Contact us

Chat with us

Phone: 13 64 64 or (08)9224 6500
TTY: 08 9225 7831
(Hearing impaired only)
Site search



Occupation search

Occupation Search

Social worker

Back to top

Summary of occupation

Social workers provide information, counselling and support to people experiencing personal and social problems. They provide support services, such as counselling, facilitation of support groups and administering education programs, to clients experiencing a diverse range of difficulties. Social workers also help their clients and clients' families with practical issues, such as accessing income support, travel and accommodation subsidies and finding emergency accommodation. They may offer support to clients with a disability or chronic illness, victims of violent and/or sexual crimes, people who have attempted suicide or self harm, homeless people, drug addicts and many others experiencing a personal crisis.

ANZSCO description: Assesses the social needs of individuals,  families and groups, assists and empowers people to develop and use  the skills and resources needed to resolve social and other problems,  and furthers human wellbeing and human rights, social justice and  social development. Registration or licensing may be required.
Alternative names:
Job prospects: Good
Back to top

Knowledge, skills and attributes

A social worker needs:

  • emotional maturity
  • a caring and compassionate nature
  • a high level of organisational and communication skills
  • the ability to relate to people from a wide range of backgrounds
  • the ability to work both independently and as part of a team
  • the ability to assess their clients' difficulties objectively
Back to top

Working conditions

Social workers work in a variety of environments including schools, hospitals, aged care facilities, government agencies, courts and in private practice. They may also conduct home visits or run group support sessions in halls, churches or other community facilities. The majority of social workers in Western Australia are based in the Perth metropolitan region, however, there are employment opportunities for social workers throughout the state.

Back to top

Salary details

On average, social workers can expect to earn between $1 250 and $1 499 per week ($65 000 and $77 999 per year), depending on the organisation they work for, and their level of experience.

Back to top

Tools and technologies

Social workers use standard office equipment, including computers, faxes and photocopiers. Depending on their area of specialisation they may also use counselling aides, such as children's toys, psychological tests and art supplies. Many social workers also need a drivers licence so that they are able to visit clients at home.

Back to top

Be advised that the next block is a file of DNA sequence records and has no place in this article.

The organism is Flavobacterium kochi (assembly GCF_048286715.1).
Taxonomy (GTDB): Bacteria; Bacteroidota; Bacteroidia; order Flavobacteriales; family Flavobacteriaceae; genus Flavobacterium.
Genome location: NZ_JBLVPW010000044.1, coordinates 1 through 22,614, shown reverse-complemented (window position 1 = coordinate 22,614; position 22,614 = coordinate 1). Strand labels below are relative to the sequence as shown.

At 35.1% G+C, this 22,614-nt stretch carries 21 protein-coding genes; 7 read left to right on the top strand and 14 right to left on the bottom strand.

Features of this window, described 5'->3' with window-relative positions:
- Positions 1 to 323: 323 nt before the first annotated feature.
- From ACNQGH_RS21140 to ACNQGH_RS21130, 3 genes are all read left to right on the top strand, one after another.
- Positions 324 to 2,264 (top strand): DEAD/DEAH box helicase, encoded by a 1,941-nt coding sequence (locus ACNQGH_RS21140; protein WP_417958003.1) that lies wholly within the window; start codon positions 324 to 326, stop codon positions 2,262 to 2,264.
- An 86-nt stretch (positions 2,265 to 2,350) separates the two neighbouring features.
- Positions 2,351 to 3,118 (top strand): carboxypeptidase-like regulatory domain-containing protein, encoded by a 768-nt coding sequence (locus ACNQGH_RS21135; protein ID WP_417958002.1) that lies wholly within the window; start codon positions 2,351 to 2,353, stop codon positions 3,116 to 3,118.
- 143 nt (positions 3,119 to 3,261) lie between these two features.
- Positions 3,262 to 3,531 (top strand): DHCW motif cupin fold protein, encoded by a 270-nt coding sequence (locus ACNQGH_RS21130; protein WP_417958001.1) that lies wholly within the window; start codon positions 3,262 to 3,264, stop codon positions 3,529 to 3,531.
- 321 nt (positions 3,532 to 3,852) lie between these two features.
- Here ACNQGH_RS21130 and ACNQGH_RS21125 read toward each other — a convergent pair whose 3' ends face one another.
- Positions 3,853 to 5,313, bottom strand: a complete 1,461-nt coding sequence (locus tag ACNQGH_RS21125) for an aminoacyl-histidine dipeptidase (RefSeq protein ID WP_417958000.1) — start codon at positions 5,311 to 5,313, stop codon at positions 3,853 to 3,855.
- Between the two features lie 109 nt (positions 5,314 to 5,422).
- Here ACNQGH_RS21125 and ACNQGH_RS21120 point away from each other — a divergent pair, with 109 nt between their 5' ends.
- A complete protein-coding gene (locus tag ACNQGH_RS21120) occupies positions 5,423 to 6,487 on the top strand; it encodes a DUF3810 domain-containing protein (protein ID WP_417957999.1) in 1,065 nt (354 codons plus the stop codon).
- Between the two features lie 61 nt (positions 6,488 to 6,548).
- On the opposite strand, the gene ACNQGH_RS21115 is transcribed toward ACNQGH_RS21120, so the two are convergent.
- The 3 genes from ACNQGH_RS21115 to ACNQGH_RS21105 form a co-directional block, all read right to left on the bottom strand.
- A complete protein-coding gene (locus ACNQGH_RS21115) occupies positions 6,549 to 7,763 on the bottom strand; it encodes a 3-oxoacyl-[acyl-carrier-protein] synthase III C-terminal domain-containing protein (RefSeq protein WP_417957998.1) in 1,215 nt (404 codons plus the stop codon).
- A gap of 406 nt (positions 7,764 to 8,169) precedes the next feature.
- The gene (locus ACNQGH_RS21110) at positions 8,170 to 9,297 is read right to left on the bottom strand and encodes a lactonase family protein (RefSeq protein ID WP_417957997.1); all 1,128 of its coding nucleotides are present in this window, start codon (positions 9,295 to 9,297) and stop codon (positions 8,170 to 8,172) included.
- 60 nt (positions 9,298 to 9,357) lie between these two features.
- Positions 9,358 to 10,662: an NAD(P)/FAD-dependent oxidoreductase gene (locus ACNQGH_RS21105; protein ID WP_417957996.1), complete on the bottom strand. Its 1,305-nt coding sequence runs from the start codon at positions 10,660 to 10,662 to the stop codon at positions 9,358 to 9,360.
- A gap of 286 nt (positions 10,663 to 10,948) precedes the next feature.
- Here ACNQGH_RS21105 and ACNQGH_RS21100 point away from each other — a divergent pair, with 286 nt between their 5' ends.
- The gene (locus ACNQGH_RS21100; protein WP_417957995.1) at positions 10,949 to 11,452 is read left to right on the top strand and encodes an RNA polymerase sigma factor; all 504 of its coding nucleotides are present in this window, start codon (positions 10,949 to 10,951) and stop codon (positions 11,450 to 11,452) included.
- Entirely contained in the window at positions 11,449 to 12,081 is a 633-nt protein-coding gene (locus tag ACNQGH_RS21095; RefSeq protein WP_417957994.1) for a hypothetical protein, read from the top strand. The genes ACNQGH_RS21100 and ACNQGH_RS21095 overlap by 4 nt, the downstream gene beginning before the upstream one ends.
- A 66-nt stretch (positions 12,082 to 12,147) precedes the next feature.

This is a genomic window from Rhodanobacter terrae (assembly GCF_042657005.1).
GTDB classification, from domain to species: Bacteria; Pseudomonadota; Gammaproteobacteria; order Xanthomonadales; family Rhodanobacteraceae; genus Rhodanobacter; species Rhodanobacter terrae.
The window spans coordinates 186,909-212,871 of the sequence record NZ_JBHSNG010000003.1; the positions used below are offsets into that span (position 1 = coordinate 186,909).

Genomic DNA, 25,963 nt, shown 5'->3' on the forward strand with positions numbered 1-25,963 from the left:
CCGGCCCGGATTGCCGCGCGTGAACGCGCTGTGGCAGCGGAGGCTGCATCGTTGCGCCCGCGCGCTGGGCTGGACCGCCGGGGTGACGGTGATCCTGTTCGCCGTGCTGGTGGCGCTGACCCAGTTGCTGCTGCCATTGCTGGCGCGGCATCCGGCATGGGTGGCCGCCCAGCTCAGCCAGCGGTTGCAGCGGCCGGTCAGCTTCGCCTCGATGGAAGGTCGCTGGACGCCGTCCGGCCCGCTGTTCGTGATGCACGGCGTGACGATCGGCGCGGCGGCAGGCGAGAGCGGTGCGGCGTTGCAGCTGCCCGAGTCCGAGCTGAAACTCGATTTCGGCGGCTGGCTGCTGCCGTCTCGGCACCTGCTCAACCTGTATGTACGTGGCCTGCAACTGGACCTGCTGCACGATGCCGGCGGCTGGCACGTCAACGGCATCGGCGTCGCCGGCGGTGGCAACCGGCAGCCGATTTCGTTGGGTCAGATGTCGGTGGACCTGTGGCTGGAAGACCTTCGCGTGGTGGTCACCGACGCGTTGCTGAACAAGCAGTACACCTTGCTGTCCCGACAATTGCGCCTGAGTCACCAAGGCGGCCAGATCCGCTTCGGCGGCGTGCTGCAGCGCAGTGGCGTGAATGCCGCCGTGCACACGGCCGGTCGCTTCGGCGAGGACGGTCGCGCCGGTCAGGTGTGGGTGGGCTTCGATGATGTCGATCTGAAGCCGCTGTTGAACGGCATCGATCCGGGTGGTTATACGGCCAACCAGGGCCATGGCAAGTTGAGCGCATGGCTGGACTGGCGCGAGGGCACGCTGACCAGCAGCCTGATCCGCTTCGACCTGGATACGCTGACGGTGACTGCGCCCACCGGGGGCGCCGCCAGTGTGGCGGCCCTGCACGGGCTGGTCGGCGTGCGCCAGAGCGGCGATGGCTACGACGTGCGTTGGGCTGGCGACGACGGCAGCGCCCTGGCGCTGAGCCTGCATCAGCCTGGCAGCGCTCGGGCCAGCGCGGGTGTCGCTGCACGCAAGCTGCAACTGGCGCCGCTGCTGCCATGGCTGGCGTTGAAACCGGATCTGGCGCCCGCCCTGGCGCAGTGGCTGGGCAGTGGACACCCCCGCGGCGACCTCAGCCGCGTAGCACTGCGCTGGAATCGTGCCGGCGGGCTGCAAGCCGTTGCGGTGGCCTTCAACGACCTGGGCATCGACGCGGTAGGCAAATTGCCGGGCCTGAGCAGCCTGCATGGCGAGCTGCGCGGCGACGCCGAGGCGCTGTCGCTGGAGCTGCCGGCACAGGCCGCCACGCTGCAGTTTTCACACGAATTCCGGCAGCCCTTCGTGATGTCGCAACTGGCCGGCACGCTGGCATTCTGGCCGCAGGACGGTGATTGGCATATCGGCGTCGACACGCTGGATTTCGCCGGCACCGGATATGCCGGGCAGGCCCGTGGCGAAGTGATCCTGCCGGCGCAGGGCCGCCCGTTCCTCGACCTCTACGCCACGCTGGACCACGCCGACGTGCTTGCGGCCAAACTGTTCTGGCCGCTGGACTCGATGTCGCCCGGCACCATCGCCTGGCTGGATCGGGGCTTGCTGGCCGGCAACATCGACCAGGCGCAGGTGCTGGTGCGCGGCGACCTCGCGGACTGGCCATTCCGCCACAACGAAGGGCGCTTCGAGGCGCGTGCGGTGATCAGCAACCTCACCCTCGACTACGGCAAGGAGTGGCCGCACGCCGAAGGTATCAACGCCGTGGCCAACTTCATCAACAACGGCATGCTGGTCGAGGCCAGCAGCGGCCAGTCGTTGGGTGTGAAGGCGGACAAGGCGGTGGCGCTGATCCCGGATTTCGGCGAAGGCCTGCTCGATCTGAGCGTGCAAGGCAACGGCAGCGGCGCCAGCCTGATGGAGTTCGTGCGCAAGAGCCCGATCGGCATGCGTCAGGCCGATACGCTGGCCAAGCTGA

Education and training/entrance requirements

To become a social worker you usually need to complete a degree majoring in social work.

Most universities in Western Australia offer relevant courses. Contact the universities you are interested in for more information.

To work with children in Western Australia, you must obtain a Working with Children Check issued by the Working with Children Screening Unit of the Department of Community Services.

Related courses

Back to top

Apprenticeships and traineeships

As an apprentice or trainee, you enter into a formal training contract with an employer. You spend most of your time working and learning practical skills on the job and you spend some time undertaking structured training with a registered training provider of your choice. They will assess your skills and when you are competent in all areas, you will be awarded a nationally recognised qualification.

If you are still at school you can access an apprenticeship through your school. You generally start your school based apprenticeship by attending school three days a week, spending one day at a registered training organisation and one day at work. Talk to your school's VET Co-ordinator to start your training now through VET in Schools. If you get a full-time apprenticeship you can apply to leave school before reaching the school leaving age.

If you are no longer at school you can apply for an apprenticeship or traineeship and get paid while you learn and work.

Related apprenticeships

Back to top

Recognition of prior learning

If you think you already have some of the skills or competencies, obtained either through non-formal or informal learning, you may be able to gain credit through recognition of prior learning.

Back to top


Related links

Related occupations

Need advice?

Profile and social options